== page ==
Looks like the Pete Buttigieg train is not halting any time soon. The Mayor of South Bend, Indiana and current presidential candidate has reportedly pulled in over $24.8 million from individual donors for the second quarter of 2019. In fact, over the first two quarters, “no other Deomocratic presidential candidate has married traditional high-dollar fundraising with online small donations as successfully,” according to the New York Times.
The numbers, according to the Times, are likely to outpace every other Democratic candidate except former vice president Joe Biden. And that’s important as the reality of a presidential campaign is that it’s incredibly expensive. The work that Buttigieg has done has warranted even recognition from a former financial director of Barack Obama.
“They’ve got a badass operation,” said Rufus Gifford, who worked with Obama during his re-election campaign. That said, there may be complications down the road with the high-dollar fundraising as money has come in from Silicon Valley, which could surface concerns about interest from big tech companies. With the ongoing concerns about privacy, censorship, and more from these companies, Buttigieg may have to answer for accepting these funds later.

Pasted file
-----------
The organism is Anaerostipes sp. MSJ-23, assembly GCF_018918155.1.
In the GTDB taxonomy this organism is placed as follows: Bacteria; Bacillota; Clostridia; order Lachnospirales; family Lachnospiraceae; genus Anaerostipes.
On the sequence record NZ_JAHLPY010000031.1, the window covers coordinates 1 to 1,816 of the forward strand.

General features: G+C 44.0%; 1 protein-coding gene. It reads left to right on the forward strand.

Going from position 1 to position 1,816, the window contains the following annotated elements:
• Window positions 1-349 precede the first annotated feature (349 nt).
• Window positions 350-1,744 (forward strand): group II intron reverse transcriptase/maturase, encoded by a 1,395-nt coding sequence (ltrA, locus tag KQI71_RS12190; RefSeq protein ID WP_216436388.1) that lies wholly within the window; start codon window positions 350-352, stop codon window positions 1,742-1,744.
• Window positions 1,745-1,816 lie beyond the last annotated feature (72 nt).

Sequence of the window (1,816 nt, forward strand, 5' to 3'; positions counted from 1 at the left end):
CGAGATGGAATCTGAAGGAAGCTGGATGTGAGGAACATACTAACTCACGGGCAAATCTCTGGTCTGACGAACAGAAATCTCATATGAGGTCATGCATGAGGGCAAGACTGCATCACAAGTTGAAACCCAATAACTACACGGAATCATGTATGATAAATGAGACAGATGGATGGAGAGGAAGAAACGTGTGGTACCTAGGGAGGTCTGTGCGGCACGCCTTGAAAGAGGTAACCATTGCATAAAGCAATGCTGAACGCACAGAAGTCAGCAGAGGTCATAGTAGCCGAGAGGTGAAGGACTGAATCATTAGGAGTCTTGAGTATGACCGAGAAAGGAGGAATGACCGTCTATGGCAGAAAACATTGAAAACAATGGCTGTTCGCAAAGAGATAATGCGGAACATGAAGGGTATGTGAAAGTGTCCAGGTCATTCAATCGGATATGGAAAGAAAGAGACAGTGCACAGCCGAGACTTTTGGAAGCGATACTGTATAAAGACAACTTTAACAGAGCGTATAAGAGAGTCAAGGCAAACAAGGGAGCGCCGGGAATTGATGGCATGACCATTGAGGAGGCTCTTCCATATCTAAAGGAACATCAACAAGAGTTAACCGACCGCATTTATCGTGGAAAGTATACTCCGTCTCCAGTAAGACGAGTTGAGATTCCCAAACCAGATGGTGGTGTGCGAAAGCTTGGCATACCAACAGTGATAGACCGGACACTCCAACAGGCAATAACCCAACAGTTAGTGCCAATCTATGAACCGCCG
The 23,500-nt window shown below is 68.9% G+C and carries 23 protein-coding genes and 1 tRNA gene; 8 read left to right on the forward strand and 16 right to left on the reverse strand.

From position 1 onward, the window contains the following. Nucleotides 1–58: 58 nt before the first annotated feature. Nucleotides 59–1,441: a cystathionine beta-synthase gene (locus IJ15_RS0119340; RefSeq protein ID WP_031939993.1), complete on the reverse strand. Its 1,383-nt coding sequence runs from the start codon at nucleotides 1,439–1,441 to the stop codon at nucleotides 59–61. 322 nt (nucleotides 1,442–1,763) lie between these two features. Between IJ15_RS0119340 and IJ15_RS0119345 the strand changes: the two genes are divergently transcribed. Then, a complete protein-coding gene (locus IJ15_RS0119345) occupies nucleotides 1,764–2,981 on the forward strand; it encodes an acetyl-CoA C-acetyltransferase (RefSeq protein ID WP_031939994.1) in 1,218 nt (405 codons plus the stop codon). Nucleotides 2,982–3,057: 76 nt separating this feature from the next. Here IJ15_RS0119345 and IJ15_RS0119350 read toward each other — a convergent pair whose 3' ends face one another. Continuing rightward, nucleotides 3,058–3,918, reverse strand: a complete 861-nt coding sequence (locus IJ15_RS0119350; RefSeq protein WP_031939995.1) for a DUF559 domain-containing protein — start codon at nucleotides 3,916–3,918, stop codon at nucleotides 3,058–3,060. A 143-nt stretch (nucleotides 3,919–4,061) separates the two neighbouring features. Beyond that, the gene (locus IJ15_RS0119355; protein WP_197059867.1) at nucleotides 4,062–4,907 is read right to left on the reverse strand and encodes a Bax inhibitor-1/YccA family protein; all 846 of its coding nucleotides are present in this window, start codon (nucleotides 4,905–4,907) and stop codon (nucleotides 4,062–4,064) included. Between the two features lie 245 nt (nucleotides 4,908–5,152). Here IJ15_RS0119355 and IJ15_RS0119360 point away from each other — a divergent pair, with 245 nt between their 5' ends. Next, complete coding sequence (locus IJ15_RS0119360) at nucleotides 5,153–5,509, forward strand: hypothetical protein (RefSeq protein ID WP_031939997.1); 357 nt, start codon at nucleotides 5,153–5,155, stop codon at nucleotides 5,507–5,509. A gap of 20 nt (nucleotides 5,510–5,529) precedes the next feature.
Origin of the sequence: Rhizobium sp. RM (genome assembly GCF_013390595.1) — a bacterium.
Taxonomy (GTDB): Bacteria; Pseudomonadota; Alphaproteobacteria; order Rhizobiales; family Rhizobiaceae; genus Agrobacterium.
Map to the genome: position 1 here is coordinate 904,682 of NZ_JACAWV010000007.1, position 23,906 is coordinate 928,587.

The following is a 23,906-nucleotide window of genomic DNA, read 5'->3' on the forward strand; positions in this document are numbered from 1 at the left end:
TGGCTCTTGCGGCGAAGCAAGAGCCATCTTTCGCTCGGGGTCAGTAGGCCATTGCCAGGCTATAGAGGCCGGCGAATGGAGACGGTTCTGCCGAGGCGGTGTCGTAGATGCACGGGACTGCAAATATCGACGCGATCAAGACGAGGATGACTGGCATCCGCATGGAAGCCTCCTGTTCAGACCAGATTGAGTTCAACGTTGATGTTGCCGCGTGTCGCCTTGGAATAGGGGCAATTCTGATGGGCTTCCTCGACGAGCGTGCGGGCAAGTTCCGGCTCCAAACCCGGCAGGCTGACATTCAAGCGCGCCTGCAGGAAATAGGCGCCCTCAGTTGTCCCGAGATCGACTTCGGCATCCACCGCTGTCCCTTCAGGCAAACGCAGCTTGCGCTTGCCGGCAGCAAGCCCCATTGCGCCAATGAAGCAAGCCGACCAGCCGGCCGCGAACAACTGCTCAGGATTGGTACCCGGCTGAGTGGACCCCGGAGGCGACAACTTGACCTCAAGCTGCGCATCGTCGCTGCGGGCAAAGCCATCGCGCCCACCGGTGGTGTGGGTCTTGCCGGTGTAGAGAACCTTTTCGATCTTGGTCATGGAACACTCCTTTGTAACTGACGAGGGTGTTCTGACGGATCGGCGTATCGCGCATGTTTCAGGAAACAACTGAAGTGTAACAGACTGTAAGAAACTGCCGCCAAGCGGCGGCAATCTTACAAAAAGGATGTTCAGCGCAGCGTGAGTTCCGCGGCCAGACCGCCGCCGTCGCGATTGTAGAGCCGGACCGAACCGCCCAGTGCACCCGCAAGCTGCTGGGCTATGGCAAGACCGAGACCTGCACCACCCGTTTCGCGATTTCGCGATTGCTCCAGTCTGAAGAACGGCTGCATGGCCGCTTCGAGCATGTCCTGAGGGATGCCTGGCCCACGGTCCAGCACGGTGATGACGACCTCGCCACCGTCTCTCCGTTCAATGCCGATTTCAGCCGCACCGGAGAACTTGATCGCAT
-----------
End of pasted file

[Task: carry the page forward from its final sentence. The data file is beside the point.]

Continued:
Over the span of the campaign, the candidate has brought in money from more than 400,000 donors and has $22.6 million in cash on hand. These donors range from people giving as little as or less than $47, to Lucas Carroll who started a Facebook page that raised about $35,000 for the campaign and beyond.
“Mayor Pete is competing in the polls and in fundraising with the best-known names in American politics – placing him among the strongest contenders for the Democratic nomination,” Victory Fund spokesperson Elliot Imse told Washington Blade. In a surprising move, Victory Fund endorsed Buttigieg Friday. “LGBTQ donors helped fuel the early months of his candidacy, but his appeal now extends far beyond our community, as these latest fundraising numbers show. As more Americans hear his message on the campaign trail and from the debate stage, we believe this momentum will accelerate.”
According to a report, there’s even a documentary on the historic campaign in the works.
But it's not all roses for Buttigieg. On Friday, he was pressed about how his leadership currently and would in the future, square with how Black communities, and trans people of color are being treated in this country. Earlier in the week he was also heavily criticized for his response to the shooting death of a Black man in his hometown.